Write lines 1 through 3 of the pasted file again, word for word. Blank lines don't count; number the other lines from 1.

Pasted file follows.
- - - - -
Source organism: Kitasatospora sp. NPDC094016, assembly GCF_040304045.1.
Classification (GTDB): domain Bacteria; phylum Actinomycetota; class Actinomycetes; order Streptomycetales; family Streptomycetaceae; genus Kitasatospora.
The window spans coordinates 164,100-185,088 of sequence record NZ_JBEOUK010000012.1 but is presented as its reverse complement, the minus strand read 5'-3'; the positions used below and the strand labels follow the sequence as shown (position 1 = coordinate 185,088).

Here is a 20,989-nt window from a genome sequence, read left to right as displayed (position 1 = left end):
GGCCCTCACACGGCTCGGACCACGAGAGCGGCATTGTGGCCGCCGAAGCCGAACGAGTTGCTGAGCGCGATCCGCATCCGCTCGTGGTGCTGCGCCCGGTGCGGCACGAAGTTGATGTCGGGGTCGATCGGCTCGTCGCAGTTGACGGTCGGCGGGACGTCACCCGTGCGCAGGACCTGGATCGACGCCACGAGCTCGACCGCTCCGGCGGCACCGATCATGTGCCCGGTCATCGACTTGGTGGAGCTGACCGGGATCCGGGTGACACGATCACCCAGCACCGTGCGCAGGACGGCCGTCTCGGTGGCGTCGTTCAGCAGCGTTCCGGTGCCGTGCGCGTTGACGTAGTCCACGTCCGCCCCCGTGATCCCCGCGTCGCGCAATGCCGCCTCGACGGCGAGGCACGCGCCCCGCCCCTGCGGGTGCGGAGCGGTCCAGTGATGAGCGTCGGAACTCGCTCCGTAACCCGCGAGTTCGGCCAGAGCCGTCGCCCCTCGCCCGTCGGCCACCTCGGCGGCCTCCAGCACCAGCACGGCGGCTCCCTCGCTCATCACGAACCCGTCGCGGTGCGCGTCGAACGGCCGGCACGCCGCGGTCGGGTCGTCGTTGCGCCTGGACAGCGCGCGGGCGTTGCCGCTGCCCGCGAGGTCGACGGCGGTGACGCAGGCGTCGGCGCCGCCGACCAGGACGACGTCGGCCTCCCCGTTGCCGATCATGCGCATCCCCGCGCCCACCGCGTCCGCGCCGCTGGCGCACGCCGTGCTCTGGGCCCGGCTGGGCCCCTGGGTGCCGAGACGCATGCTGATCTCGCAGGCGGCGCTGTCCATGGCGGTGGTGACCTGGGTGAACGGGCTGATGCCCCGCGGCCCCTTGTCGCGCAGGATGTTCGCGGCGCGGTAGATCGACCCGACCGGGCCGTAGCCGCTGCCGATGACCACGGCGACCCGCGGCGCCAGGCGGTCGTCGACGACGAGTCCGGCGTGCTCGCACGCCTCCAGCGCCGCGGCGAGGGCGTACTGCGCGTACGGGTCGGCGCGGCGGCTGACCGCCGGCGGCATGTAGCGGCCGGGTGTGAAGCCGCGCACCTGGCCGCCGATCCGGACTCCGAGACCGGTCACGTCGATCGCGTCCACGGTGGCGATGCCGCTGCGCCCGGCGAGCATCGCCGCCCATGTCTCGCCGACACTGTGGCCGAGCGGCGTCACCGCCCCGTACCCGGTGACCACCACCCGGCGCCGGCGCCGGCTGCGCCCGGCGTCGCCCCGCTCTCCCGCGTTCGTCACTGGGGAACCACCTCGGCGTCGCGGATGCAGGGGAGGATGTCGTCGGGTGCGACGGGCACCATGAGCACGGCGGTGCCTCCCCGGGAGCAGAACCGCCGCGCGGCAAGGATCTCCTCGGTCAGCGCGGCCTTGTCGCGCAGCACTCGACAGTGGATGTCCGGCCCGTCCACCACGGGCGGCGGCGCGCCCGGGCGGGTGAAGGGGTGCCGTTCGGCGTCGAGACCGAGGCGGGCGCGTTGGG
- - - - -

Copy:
Source organism: Kitasatospora sp. NPDC094016, assembly GCF_040304045.1.
Classification (GTDB): domain Bacteria; phylum Actinomycetota; class Actinomycetes; order Streptomycetales; family Streptomycetaceae; genus Kitasatospora.
The window spans coordinates 164,100-185,088 of sequence record NZ_JBEOUK010000012.1 but is presented as its reverse complement, the minus strand read 5'-3'; the positions used below and the strand labels follow the sequence as shown (position 1 = coordinate 185,088).